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Sources I've read contains contradicting information. As far as I know, when the laminar airflow breaks up, it becomes a thicker and draggy layer, causing a layer of what essentially is slowed air; this would suggest a reduction in kinetic energy, however some books have stated that it is actually an increase.....?

This makes what seems to be a simple concept to be hard to grasp, personally I see it as a reduction in KE, but the books say otherwise. So if anyone knows what happens to KE in a turbulent layer, that'd be greatly appreciated.

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Energy is transferred from the moving airplane's skin into the air in the turbulent boundary layer. Because the layer is turbulent, all the momentum vectors for every little parcel of air entrained in the layer are pointing in random directions with some uniform component (in the direction of the plane's travel) superimposed.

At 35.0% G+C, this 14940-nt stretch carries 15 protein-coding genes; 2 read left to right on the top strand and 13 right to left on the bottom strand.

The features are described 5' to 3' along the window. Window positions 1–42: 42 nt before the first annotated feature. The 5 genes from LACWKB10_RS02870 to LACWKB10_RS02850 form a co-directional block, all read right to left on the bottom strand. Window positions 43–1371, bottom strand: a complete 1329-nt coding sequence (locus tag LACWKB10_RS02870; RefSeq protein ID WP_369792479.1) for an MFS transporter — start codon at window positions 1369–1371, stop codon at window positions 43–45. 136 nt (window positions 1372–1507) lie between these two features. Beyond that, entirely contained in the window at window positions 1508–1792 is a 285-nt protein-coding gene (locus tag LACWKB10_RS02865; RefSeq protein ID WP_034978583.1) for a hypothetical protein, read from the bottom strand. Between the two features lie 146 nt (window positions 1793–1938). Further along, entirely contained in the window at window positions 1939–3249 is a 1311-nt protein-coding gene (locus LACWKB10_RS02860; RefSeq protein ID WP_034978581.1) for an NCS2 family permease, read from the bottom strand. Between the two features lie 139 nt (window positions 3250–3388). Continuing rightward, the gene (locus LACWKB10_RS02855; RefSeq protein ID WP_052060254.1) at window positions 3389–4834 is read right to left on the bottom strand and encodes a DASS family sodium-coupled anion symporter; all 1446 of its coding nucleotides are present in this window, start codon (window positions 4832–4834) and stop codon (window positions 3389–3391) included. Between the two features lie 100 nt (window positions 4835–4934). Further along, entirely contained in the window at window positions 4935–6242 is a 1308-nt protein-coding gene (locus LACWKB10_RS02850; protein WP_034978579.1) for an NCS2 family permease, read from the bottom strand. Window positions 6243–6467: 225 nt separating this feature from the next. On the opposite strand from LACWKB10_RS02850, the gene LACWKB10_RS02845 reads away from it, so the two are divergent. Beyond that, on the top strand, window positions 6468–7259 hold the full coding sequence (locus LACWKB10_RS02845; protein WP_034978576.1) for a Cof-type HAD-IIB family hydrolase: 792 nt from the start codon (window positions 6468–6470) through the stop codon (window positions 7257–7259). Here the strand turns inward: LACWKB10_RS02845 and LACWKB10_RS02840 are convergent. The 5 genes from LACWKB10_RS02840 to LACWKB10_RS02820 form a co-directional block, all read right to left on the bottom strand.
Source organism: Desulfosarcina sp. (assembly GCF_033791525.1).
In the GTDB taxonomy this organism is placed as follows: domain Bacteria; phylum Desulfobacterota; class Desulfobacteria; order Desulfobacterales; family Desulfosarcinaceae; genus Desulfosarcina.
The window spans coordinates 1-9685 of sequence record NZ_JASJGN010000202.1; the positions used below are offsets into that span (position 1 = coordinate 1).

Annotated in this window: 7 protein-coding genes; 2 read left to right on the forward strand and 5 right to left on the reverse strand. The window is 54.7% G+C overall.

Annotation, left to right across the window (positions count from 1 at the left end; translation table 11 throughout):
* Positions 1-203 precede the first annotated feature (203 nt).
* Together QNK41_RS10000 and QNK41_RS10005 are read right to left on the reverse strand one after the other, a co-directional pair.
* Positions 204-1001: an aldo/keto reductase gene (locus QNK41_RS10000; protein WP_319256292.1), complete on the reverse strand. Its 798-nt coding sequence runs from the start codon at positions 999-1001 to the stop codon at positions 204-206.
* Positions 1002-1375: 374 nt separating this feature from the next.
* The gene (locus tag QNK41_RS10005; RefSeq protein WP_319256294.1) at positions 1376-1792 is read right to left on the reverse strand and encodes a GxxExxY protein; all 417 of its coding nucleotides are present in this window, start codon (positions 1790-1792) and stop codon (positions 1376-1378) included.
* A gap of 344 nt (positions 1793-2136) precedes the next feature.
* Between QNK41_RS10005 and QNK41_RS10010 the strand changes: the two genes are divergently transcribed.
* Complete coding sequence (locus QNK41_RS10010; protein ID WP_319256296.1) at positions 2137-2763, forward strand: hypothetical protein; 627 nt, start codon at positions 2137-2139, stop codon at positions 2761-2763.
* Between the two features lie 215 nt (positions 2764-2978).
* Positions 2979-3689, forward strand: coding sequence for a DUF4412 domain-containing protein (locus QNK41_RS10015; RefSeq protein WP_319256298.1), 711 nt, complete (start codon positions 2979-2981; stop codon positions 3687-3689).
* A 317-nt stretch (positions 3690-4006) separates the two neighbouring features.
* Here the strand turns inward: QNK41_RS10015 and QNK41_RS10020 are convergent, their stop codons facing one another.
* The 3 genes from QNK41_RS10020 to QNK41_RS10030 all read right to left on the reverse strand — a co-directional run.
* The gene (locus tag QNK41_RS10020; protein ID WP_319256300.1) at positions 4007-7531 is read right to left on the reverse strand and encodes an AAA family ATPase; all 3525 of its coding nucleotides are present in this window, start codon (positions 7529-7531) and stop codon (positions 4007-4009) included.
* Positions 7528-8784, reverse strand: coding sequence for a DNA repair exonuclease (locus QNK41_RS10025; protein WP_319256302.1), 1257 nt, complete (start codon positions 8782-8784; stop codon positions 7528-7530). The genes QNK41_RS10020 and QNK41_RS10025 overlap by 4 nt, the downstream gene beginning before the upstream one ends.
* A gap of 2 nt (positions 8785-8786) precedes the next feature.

Thus the air in that layer gets vigorously stirred up, and since air has viscosity, the stirring action gets fairly quickly transformed into frictional heat. So after the plane has departed out of the picture, the turbulence and net motion in its wake get dissipated and the air is left a little warmer than it was before the plane flew through it.

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  • $\begingroup$ In the reference frame of the aircraft, no energy can be transferred from it (work is force times distance and the wing isn't moving). In that all the extra energy is at the expense of the pressure energy, which is why turbulent layer increases lift and delays separation (stall). Of course pressure is independent of reference frames. $\endgroup$ – Jan Hudec May 3 at 7:10

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